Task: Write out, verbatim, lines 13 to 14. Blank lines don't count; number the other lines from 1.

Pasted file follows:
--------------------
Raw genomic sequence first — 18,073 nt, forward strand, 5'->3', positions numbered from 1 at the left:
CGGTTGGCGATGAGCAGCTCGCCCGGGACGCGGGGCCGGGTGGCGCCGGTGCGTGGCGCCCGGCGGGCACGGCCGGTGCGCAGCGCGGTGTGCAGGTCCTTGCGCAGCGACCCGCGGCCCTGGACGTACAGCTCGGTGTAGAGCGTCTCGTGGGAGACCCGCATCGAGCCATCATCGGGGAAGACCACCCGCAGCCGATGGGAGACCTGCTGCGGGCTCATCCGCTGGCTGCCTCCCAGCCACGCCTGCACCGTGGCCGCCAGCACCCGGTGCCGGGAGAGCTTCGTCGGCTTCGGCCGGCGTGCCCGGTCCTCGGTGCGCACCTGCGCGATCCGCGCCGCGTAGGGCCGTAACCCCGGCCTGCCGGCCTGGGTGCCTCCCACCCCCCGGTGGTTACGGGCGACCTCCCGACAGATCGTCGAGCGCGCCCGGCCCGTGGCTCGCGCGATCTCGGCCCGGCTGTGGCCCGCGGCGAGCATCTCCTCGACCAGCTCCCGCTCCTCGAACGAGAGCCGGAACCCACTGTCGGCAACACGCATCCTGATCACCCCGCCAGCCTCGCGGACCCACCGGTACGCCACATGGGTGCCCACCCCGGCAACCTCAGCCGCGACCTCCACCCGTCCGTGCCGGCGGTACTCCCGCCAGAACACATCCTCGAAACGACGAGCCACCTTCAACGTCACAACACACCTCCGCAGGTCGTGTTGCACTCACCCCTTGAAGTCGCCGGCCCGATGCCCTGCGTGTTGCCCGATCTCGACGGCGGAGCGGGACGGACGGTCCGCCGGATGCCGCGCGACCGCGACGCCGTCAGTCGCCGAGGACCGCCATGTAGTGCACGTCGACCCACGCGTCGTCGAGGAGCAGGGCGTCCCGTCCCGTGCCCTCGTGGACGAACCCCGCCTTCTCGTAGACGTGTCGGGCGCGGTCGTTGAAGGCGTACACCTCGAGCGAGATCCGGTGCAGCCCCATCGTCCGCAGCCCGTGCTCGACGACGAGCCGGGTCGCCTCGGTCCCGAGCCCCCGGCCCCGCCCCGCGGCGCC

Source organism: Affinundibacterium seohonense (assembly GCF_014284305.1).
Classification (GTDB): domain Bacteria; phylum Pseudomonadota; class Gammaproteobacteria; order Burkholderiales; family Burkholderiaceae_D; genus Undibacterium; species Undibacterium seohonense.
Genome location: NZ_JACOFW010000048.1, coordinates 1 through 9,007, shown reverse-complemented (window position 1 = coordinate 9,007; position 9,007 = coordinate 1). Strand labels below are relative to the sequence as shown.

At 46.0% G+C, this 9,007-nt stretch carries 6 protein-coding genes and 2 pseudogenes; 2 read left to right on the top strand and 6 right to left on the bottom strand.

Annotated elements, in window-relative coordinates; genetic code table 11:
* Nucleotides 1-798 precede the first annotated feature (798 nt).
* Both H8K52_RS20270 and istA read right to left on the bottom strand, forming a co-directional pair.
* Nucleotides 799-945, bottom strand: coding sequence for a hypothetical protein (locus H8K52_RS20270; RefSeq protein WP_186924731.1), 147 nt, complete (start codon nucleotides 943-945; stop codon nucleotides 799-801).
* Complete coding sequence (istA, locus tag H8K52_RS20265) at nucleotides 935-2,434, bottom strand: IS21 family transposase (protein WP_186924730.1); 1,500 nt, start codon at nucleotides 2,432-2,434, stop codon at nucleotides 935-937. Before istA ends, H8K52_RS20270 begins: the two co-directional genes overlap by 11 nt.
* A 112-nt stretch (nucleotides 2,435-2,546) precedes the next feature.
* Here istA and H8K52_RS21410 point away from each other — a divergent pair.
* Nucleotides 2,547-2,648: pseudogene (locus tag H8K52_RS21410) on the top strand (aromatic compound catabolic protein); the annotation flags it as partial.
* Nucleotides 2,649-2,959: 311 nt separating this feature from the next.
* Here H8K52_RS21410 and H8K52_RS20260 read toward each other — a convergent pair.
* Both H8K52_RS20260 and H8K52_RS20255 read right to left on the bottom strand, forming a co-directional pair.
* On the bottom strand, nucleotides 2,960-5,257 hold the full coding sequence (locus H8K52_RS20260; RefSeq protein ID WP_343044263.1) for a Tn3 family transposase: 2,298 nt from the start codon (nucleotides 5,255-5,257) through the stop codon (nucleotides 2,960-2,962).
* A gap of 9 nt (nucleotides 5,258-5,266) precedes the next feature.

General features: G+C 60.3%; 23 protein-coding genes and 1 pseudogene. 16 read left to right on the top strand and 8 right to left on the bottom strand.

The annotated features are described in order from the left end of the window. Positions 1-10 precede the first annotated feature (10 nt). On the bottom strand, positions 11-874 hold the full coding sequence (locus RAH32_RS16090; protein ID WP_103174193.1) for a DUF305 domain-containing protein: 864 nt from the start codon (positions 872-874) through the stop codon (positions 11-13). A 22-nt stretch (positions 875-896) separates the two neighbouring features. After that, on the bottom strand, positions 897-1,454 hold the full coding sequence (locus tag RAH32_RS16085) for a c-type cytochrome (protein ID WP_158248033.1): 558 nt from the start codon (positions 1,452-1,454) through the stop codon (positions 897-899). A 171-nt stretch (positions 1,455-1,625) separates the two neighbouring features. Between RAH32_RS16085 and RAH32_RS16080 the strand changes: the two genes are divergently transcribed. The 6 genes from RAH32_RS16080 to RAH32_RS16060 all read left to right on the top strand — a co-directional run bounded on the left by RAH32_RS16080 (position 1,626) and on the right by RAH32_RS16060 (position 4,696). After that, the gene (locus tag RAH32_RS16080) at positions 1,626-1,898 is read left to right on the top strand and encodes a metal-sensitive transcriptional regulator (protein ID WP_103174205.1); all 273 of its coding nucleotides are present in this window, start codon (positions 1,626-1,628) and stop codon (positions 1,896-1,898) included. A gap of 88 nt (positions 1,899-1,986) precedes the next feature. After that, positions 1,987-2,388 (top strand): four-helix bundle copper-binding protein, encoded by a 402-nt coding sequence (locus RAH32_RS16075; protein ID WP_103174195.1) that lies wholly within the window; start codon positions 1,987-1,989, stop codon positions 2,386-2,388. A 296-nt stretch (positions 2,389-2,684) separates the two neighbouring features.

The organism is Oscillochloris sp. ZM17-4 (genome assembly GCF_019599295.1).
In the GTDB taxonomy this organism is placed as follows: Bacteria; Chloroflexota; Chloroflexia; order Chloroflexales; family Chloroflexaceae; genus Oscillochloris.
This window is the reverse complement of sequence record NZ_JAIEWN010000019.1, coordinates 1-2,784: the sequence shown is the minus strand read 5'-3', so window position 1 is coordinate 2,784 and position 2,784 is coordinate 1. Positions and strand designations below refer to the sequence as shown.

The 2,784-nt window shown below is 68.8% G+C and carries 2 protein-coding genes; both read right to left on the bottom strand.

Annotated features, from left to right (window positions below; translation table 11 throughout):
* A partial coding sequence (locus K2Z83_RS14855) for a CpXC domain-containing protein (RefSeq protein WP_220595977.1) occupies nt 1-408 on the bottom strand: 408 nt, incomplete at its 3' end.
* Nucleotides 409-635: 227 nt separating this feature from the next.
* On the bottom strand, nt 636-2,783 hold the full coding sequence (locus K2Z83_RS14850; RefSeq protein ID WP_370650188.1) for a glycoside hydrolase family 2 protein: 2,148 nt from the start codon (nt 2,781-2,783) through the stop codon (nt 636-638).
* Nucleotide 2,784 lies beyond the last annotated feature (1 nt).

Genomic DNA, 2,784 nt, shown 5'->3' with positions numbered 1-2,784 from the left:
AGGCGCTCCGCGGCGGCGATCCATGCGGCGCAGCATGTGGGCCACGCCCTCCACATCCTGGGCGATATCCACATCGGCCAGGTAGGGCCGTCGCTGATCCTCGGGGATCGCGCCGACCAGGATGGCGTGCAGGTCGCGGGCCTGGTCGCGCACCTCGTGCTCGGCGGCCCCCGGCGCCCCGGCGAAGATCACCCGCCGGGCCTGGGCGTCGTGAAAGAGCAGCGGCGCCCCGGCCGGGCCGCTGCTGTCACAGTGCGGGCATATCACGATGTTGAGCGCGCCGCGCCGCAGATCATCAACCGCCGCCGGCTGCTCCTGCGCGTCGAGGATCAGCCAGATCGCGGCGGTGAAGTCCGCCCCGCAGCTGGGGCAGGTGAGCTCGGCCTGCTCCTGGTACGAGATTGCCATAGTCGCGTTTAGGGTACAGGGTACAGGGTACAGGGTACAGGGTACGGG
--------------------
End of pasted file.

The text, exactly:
* Here istA and H8K52_RS21410 point away from each other — a divergent pair.
* Nucleotides 2,547-2,648: pseudogene (locus tag H8K52_RS21410) on the top strand (aromatic compound catabolic protein); the annotation flags it as partial.